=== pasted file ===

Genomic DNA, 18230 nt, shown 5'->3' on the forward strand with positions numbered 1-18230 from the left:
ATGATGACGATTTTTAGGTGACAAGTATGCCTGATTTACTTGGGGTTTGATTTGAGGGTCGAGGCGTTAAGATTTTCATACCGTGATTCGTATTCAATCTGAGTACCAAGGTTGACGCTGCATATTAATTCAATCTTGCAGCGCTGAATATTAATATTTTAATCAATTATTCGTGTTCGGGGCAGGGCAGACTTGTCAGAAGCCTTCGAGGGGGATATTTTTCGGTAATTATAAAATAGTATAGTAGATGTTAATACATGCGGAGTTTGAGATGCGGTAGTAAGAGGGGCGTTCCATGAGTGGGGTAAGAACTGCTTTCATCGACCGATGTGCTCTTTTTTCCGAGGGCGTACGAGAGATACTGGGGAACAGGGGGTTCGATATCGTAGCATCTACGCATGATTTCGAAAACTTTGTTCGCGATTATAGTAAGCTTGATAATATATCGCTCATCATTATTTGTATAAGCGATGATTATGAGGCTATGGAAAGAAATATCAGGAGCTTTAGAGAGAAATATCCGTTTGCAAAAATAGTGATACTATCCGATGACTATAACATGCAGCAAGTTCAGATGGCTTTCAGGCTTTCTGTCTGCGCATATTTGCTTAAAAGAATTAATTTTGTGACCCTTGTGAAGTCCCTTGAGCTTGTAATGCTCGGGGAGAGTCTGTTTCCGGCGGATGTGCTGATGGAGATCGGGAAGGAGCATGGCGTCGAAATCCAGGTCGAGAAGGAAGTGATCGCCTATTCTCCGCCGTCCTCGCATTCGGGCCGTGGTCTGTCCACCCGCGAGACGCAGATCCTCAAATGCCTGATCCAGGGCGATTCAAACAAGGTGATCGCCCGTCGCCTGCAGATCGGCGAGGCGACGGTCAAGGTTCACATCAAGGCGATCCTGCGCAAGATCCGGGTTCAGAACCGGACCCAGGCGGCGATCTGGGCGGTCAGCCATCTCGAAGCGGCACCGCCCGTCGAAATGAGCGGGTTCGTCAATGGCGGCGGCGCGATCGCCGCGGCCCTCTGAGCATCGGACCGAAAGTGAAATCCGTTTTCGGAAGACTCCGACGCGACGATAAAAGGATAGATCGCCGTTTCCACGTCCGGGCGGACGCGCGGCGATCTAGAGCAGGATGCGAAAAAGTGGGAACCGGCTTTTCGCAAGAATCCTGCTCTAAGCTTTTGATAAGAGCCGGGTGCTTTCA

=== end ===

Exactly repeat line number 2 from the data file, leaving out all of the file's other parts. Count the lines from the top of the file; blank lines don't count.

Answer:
ATGATGACGATTTTTAGGTGACAAGTATGCCTGATTTACTTGGGGTTTGATTTGAGGGTCGAGGCGTTAAGATTTTCATACCGTGATTCGTATTCAATCTGAGTACCAAGGTTGACGCTGCATATTAATTCAATCTTGCAGCGCTGAATATTAATATTTTAATCAATTATTCGTGTTCGGGGCAGGGCAGACTTGTCAGAAGCCTTCGAGGGGGATATTTTTCGGTAATTATAAAATAGTATAGTAGATGTTAATACATGCGGAGTTTGAGATGCGGTAGTAAGAGGGGCGTTCCATGAGTGGGGTAAGAACTGCTTTCATCGACCGATGTGCTCTTTTTTCCGAGGGCGTACGAGAGATACTGGGGAACAGGGGGTTCGATATCGTAGCATCTACGCATGATTTCGAAAACTTTGTTCGCGATTATAGTAAGCTTGATAATATATCGCTCATCATTATTTGTATAAGCGATGATTATGAGGCTATGGAAAGAAATATCAGGAGCTTTAGAGAGAAATATCCGTTTGCAAAAATAGTGATACTATCCGATGACTATAACATGCAGCAAGTTCAGATGGCTTTCAGGCTTTCTGTCTGCGCATATTTGCTTAAAAGAATTAATTTTGTGACCCTTGTGAAGTCCCTTGAGCTTGTAATGCTCGGGGAGAGTCTGTTTCCGGCGGATGTGCTGATGGAGATCGGGAAGGAGCATGGCGTCGAAATCCAGGTCGAGAAGGAAGTGATCGCCTATTCTCCGCCGTCCTCGCATTCGGGCCGTGGTCTGTCCACCCGCGAGACGCAGATCCTCAAATGCCTGATCCAGGGCGATTCAAACAAGGTGATCGCCCGTCGCCTGCAGATCGGCGAGGCGACGGTCAAGGTTCACATCAAGGCGATCCTGCGCAAGATCCGGGTTCAGAACCGGACCCAGGCGGCGATCTGGGCGGTCAGCCATCTCGAAGCGGCACCGCCCGTCGAAATGAGCGGGTTCGTCAATGGCGGCGGCGCGATCGCCGCGGCCCTCTGAGCATCGGACCGAAAGTGAAATCCGTTTTCGGAAGACTCCGACGCGACGATAAAAGGATAGATCGCCGTTTCCACGTCCGGGCGGACGCGCGGCGATCTAGAGCAGGATGCGAAAAAGTGGGAACCGGCTTTTCGCAAGAATCCTGCTCTAAGCTTTTGATAAGAGCCGGGTGCTTTCA